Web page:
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TALES OF AKARANA

Triers “Rewarded”

26-30 high card points between your two hands are an awkward number to handle. On some days, you want to be in a cold slam while on others, you are picking up the mess of how many under-tricks you need to concede.

Somewhere in the middle lay a multitude of making 3NT and 4 of major contracts and our systems are generally geared to finding in which of those three games you should play. However, recently, I was introduced to a new bridge term or terms. (I have not been playing that long so that it is no surprise such new terms come my way!)  tongue in cheekk.png

The terms are “serious slam try” and “mild slam try”. After a sequence like:

1Club-small              1Diamond-small

1NT

we play 3Diamond-small as a slam try, without the terms “serious” or “mild” being mentioned. A slam try is a slam try..and either co-operate, partner, or do not!

The problem I had was not knowing whether or not I wanted to make any slam try, holding:

Spade-small K86        Heart-small K3           Diamond-small AT86542         Club-small J

with the above sequence where 1NT showed 15-17. Not the best 7 card suit, good controls and a singleton in what could be partner’s long suit (1Club-small is 3+). So, not wanting to try for slam, I opted for the “safe” 3NT. I would have been rather disappointed to see what partner actually held:

Spade-small AT4        Heart-small AQ72      Diamond-small J97                   Club-small A85

Triers Unrewarded

Those are pretty perfect cards for making 6Diamond-small with just one diamond loser."Never play partner for the perfect hand" the late and very wise Tony Taylor used to say. Look what happened when he,partner, actually held them as  the “card God” had a nasty trick up his sleeve:

Board 18
East Deals
N-S Vul
J 3 2
8
K Q 3
Q 7 6 4 3 2
K 8 6
K 3
A 10 8 6 5 4 2
J
 
N
W   E
S
 
A 10 4
A Q 7 2
J 9 7
A 8 5
 
Q 9 7 5
J 10 9 6 5 4
K 10 9

 

Not only did the diamond break kill the slam but it also laid waste to 3NT, even after a heart lead from South. North soon gained the lead in diamonds and found the deadly club switch. Three down was not the kind of safety I was seeking!

I took some solace from the fact that had I made a slam try in diamonds, we would have reached 6Diamond-smalland lost 50 points instead. There is, however, no joy in being in the wrong contract on this board. Half of the 12 tables reached 6Diamond-small, one pair even being rather cruelly doubled for their trouble. Only one pair stayed in 5Diamond-small while the rest were the “non triers” in 3NT.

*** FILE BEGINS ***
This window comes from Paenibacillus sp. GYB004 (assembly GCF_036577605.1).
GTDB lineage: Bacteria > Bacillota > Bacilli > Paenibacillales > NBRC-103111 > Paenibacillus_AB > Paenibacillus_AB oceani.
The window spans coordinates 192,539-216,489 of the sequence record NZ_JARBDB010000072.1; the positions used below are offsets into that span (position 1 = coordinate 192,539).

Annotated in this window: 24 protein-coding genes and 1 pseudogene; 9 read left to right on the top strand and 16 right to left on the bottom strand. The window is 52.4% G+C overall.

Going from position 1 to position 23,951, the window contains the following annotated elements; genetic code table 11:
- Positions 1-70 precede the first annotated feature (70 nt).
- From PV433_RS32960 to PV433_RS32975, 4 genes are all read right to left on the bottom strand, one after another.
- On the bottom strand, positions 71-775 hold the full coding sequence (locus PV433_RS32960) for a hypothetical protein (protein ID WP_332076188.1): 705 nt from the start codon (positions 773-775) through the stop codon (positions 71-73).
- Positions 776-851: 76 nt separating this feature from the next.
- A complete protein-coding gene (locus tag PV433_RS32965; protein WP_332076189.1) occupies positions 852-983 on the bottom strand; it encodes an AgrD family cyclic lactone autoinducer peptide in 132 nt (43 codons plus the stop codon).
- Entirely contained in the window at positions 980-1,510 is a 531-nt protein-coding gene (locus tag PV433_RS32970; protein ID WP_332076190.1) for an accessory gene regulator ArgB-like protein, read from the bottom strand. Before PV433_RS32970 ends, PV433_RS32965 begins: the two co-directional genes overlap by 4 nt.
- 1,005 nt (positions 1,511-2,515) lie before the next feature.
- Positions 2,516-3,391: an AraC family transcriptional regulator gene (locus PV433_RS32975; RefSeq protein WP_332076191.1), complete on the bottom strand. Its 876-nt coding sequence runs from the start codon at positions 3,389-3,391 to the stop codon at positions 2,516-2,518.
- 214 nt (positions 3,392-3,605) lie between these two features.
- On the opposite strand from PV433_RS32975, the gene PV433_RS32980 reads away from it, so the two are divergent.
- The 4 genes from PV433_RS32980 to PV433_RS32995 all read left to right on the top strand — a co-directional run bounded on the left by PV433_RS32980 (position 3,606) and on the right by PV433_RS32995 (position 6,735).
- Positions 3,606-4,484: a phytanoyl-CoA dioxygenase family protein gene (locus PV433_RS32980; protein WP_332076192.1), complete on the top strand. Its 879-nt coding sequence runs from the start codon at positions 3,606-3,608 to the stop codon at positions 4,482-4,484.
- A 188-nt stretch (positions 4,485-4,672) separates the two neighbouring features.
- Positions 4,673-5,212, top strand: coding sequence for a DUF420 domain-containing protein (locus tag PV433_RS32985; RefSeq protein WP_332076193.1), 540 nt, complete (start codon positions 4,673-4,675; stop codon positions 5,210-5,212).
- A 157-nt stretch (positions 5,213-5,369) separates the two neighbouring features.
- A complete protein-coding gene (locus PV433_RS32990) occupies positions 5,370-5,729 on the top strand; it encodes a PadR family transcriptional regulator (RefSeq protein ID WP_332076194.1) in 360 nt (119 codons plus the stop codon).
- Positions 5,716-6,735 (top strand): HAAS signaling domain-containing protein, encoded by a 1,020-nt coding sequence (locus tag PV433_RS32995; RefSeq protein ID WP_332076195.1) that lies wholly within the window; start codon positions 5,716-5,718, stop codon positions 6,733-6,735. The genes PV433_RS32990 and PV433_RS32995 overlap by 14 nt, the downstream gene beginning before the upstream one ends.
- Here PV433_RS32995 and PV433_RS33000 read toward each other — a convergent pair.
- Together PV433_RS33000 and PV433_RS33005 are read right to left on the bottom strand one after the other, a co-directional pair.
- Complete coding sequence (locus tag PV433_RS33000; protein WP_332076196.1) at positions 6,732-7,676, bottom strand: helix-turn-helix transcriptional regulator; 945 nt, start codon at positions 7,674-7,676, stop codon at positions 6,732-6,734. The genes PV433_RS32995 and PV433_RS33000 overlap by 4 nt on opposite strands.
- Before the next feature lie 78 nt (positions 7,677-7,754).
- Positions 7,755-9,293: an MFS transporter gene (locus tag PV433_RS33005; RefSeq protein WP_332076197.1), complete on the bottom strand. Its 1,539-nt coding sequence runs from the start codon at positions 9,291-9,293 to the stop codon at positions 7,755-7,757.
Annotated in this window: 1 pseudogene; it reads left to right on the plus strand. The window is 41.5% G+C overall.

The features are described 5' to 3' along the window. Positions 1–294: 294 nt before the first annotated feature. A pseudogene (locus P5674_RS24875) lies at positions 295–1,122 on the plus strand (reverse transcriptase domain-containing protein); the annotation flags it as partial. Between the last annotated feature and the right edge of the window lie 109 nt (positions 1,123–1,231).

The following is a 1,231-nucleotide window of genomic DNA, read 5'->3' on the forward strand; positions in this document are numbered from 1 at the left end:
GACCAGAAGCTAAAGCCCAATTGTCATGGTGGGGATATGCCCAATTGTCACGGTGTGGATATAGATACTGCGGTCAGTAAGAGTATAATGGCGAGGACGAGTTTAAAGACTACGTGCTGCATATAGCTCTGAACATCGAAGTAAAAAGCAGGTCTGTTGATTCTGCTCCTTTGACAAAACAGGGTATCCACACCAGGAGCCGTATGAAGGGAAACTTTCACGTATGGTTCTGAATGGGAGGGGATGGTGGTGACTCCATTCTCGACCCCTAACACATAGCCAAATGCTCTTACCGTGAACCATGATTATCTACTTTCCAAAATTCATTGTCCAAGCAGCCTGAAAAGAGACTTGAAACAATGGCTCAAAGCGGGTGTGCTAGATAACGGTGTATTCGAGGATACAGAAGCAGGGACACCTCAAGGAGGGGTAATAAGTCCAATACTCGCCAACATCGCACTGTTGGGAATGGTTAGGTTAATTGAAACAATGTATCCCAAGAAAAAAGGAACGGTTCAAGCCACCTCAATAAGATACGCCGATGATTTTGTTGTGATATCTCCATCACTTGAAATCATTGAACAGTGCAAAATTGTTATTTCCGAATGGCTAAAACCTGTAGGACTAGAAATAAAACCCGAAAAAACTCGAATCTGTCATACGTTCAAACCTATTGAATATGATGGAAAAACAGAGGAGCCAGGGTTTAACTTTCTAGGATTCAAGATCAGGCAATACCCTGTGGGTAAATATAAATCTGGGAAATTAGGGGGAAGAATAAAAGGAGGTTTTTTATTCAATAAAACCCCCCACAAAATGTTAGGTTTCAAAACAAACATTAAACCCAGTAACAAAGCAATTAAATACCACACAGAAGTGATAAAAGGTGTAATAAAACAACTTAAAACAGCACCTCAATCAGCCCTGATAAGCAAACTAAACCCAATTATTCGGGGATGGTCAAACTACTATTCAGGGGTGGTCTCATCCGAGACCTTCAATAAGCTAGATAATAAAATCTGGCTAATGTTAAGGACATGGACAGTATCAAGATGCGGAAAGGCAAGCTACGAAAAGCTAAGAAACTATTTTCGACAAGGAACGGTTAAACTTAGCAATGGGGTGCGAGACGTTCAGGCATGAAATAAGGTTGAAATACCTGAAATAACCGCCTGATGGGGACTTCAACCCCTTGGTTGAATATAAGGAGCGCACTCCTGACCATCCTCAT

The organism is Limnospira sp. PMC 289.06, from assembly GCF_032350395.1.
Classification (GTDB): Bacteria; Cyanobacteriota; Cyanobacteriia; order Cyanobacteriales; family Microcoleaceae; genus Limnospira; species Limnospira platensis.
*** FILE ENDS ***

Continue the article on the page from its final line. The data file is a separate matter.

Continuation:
Soon came the coffee break when system deficiencies can be cleared up. We came to the second match armed with a mild slam try bid available…and not in vain!

Board 14
East Deals
None Vul
   
10 6
5
A Q J 9 5 3
K J 8 3
 
N
W   E
S
 
K J 4
A K Q 3
K 6 2
Q 5 4
West North East South
    1  Pass
1  Pass 1 NT Pass
2  Pass 2  Pass
3  Pass 4  Pass
4  Pass 5  Pass
5  All pass    

 

1NT showed again 15-17 (a point deducted for poor shape and pip cards). 2Diamond-smallwas artificial and game forcing with 3Diamond-small the newly invented "mild slam try”. With 18 and decent trump support, how could partner turn me down! 4Heart-small was Key Card and 5Club-small (2 key cards without the Diamond-smallQ) convinced me that bidding higher than 5Diamond-small was not a good idea.

How wonderful….slam investigated without getting overboard. Really. Try 5Diamond-small by West on a low spade lead. Not a pleasant thought. You could have been playing in the absolute safety of 3NT. Meanwhile, your “mild slam try" had got you into deep deep trouble! Time for another system chat at the end of the match. If only partner held the above hand on Board 18 instead of all those controls!

Yet, life was not that cruel. Triers who had to pull up short and a  trier who went the whole way (6Diamond-small) were rewarded for their efforts:

Board 14
East Deals
None Vul
A 9 7 5 3
J 9 7 4
4
10 7 6
10 6
5
A Q J 9 5 3
K J 8 3
 
N
W   E
S
 
K J 4
A K Q 3
K 6 2
Q 5 4
 
Q 8 2
10 8 6 2
10 8 7
A 9 2

 

Several West players found themselves in 5Diamond-small but none, to their relief, suffered a low spade lead. With the no-trump hand in dummy, this is not a silly lead. So, like others, I was able to record + 400, a mere loss of 2 imps. One lucky pair in slam escaped a spade lead altogether and made 12 rather fortunate tricks. Two others were not so lucky.

So, we will persevere with our new system tool (thanks, Mattie Brown for making me aware of the existence of this term) while others, perhaps, should check out a form of Blackwood. Partner paused for a discerningly long time over my 5Diamond-small bid wondering whether he had done the right thing in devaluing his 18 count but eventually bowed to what every partnership needs much more than a “mild slam try", partnership trust.

Richard Solomon

 

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